Wednesday, 23 May 2018

June 2018 -- a meadow pipit and some wood anemones

Meadow Pipit

Our new church clock was installed in memory of the late John Brooks and Doreen was saying that one of their first outings together was a walk up Lark Hill at Delph. Not having visited this local beauty spot before, I took a walk there in some very welcome late afternoon sunshine. The very stony track leads through cultivated grassland and I soon noticed a pair of long dark-coloured ears sticking up above the vegetation. They belonged to a Hare which emerged to run across the field. They are elegant and given their substantial size could provide a good meal if necessary.
     Farther up the path, a Lapwing appeared directly overhead, calling constantly and looping round in series of circles, soon to be joined by a second bird. This means of leading a potential predator away from the nest provided an opportunity to observe the birds from all angles. Soon one of them landed a few yards away, the dark head crest and metallic green plumage giving it an air of some nobility.
     Alchemical mollis is a useful if very invasive garden plant which looks good after a shower of rain because water droplets remain held on the leaves like bright beads of mercury. There is a wild form, Alchemilla vulgaris, compact and a rich shade of green, which has the same moisture holding ability, and is a common plant at Lark Hill. I was interested to read that in ancient times Alchemilla vulgaris was held to have magical powers, being described thus in a sixteenth century herbal:– ‘In the night it closeth itself together lyke a purse and in the morning it is found full of dewe.’
     The weather was perfect as I reached the summit to look down onto Diggle. The sky was a clear blue, the low elmberry bushes were in full flower and a Meadow Pipit perched obligingly on a weathered post. The only grumpiness-inducing moment occurred when an off-road motor cyclist came roaring up the track.
     Walking past Denshaw church yard last month I could see some bright white flowers among the grass. They were Wood Anemones, a plant I have known since childhood. We lived near to some neglected woodland where in springtime Wood Anemones gleamed in the shade. I keep a blue-flowered variety going and while not an ideal garden plant (it disappears below ground after flowering). It certainly is beautiful when in flower.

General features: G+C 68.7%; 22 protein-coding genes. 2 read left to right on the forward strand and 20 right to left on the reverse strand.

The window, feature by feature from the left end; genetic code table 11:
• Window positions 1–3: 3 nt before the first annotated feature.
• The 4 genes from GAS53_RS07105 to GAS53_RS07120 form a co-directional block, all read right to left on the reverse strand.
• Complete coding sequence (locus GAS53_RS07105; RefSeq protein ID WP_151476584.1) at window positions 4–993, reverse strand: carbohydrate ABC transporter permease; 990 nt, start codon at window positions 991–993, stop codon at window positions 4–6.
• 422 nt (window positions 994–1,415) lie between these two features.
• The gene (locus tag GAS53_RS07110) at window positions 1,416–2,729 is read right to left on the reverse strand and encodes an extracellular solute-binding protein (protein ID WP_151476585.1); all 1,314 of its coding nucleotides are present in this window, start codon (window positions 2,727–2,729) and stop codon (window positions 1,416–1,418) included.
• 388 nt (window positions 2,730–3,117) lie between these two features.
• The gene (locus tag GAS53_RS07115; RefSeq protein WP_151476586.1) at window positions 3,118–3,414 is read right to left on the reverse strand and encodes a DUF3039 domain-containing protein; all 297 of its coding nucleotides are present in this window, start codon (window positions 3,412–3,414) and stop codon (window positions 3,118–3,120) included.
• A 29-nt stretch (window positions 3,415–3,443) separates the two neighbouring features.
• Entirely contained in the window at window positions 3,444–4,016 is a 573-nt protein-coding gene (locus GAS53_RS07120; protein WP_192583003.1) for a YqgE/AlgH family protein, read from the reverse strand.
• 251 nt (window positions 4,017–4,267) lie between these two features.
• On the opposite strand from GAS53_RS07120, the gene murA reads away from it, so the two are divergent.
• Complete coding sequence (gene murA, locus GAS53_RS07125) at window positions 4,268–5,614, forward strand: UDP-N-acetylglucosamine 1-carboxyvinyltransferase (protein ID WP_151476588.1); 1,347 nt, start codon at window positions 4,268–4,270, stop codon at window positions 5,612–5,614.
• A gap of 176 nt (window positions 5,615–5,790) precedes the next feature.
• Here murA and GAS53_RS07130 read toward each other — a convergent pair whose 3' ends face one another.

Saturday, 14 April 2018

May 2018 -- Pied wagtail and the common primrose

Primula vulgaris
Up to now this spring has been largely devoid of pleasant weather. The rain, the bitter cold  and lack of sunlight have made one long for change.
    At the farthest end of the R.S.P.C.A centre grows a fine colony of the common primrose (Primula vulgaris) some plants having spread into the small United Utilities facility next door. This humble flower has over many years been developed by hybridisers into a variety of brightly coloured forms, and yet the pale yellow original has a simplicity and charm which for centuries has held the attention of poets and artists. The primrose once grew in some profusion in the countryside and a late Victorian book on wild flowers tells of the plant’s popularity among people displaced by the industrial revolution. ‘Great numbers of the roots are transported each spring into London and other large towns, and in many a back street and squalid alley the pot of primroses is a link between the present and the past, and recalls many an association with the bygone days to those whose lot now confines them to very different surroundings.’
    As peace and quietness become ever more difficult to find, local reservoir sites offer tranquillity and stillness. On a dull morning recently I was walking by Denshaw reservoirs, the all-pervading greyness seeming to subdue any sense of colour, when a black and white bird landed on the fence. It was a Pied Wagtail — not a species to attract attention when pecking around on the ground — but in the misty light it appeared smart and interesting like a good monochrome photograph.
Pied wagtail
      The upper reservoir there is indeed a tranquil spot and a venerable Sycamore tree slightly overhangs the water. Still bare of leaves it looked beautiful. The pitted trunk, plastered with moss and lichen looks as if it would fit perfectly into a Japanese temple garden. Walking back to the road it was reassuring to hear the rolling call of the Curlew and as the sun briefly shone a skylark burst into song.